PwC: Gloom of recession lifts as advertising insolvencies fall

Published at 14:01 PM on 04 August 2009

But digital enlightenment alone cannot plug gap left by old media

UK advertising companies have suffered a 50% increase in insolvencies over the last year* experiencing more collapses than its media counterparts, PwC revealed today.

However, with Q2 2009 came a brighter spell as the rate of insolvency** for this media subsector (22% from Q1) fell.

This follows a hard 24 months since the summer of 2007, 352 advertising companies have fallen by the wayside, ten per cent more than publishing, and 25% more than TV/film companies.

David Lancefield, partner, PricewaterhouseCoopers LLP, said:

“In the main, we are seeing small advertising companies slide into insolvency. The contraction in advertising budgets is hurting all companies but currently picking off the small independents that do not have deep pockets or the ability to diversify.”

Both advertising and TV/film insolvencies peaked in Q1 with 68 and 22 collapses respectively as the cyclical downturn hit hard.

“TV, film and advertising companies rely on a healthy stream of work coming through the door, with a long lead time from story board to screen. Any extended pauses between contracts, or reduction in budgets in the current climate, could mean the lights go out,” he added.

Analogue dollars but digital pennies

PwC forecasts that digital and mobile media will form 78%*** of growth for the global entertainment & media (E&M) market by 2013.

However, despite this, the immediate future looks challenging. Over 2009/2010, even internet advertising will shrink at a projected rate of 3.2% CAGR, while TV advertising contracts 11% CAGR.

In fact, although both areas will see growth from 2011 – 2013, internet advertising at 11.5% and TV advertising at 3.4% CAGR, by 2013 the UK advertising market will be worth over $3bn less than it did at the height of the market in 2007.

Lancefield explained,

“The combination of a global recession and the structural shift towards digital platforms has accelerated the decline of some traditional media. The considerable growth in digital usage and revenues will not plug the gap left behind over the next few years.”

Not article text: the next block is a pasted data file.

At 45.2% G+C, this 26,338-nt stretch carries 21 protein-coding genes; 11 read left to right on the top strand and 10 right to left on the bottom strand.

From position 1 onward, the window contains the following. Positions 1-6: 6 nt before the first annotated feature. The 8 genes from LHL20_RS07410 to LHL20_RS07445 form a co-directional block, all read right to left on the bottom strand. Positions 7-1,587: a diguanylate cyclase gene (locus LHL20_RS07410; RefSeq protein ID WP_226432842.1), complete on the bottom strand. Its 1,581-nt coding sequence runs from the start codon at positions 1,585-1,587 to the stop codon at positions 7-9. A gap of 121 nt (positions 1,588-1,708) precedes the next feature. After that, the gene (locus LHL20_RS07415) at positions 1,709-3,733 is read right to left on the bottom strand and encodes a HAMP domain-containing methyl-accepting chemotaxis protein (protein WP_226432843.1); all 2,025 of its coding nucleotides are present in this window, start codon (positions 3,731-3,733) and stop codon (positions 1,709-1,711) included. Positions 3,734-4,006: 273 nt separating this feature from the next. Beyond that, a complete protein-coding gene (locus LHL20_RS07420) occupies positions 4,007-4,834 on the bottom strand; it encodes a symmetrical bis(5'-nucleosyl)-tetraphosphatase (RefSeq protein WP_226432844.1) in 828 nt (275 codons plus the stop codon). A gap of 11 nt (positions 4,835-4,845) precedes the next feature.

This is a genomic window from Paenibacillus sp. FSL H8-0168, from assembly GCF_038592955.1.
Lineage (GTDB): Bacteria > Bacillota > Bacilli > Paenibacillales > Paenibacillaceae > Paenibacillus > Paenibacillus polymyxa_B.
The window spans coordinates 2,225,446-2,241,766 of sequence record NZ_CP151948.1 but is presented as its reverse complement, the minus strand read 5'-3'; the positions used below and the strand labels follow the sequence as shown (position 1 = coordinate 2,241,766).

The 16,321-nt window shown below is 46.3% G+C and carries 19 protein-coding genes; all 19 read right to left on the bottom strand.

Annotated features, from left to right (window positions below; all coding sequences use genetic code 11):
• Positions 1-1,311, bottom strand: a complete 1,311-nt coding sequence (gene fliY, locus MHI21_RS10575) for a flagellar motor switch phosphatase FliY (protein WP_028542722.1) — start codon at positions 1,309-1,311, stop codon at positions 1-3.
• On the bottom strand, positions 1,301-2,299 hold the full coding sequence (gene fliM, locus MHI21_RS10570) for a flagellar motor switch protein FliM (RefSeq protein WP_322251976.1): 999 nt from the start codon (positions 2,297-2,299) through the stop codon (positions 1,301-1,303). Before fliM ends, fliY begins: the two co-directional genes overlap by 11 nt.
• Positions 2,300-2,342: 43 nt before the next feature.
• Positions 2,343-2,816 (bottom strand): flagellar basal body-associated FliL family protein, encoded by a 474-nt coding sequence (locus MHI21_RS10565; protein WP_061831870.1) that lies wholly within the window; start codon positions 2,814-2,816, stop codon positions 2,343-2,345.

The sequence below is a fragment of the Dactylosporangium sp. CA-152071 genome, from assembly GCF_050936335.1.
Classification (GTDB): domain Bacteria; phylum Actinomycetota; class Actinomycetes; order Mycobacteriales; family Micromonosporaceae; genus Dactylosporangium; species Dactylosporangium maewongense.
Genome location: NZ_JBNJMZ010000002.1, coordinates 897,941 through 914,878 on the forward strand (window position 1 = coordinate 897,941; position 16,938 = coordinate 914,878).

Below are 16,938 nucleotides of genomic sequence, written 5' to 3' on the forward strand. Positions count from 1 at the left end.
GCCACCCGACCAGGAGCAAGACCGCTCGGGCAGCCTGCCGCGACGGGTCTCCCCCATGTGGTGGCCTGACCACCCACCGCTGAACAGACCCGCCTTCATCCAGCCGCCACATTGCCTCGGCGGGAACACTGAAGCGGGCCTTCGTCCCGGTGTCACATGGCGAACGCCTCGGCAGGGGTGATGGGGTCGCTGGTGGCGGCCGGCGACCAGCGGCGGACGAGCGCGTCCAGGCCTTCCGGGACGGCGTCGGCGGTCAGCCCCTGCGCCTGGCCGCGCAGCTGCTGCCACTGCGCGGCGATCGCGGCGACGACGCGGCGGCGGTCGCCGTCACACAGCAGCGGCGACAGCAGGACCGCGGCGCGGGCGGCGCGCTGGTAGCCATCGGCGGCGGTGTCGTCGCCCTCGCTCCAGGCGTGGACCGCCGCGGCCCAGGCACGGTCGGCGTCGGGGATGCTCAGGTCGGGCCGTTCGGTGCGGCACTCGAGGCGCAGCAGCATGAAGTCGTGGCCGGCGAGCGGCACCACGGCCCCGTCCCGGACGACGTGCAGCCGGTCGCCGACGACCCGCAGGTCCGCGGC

Fortune favours the bold

He continued,

“Winning in the upturn isn’t just about media companies working harder or doing things better. It’s time for a new paradigm. Having the courage to re-examine organisations, partnerships and pricing structures will mark out the winners from the losers.

"Looking outwards for fresh insights and investing in new skills will distinguish those embracing digital future from those stuck in the analogue past. Searching outside media sector boundaries for this stimulus is a must have. For example, experience from retail and financial services should inform how media companies should leverage the rich data that new media platforms generate.”

Notes to Editors:

TV advertising -10.5% 2009 to 2010 TV advertising 3.4% growth 2001 to 2013 Internet advertising: Wired & Mobile -3.2% 2009 to 2010 CAGR Internet advertising: Wired & Mobile 11.5% 2011 to 2013 CAGR * A comparison of financial year 2008 with financial year 2009. ** The UK insolvency stats cover England, Scotland and Wales but not Northern Ireland. *** All growth figures are projections taken from the PricewaterhouseCoopers LLP Global Entertainment & Media Outlook 2009 – 2013. 

For more information contact:

David Lancefield
PricewaterhouseCoopers LLP 
Tel:020 7213 2263 

Sian. Mannakee
Technology, Telecoms, Entertainment, Media, Hospitality and Leisure, PR Manager, PwC 
Tel:020 7213 2538 
Mobile:07715 484 884 


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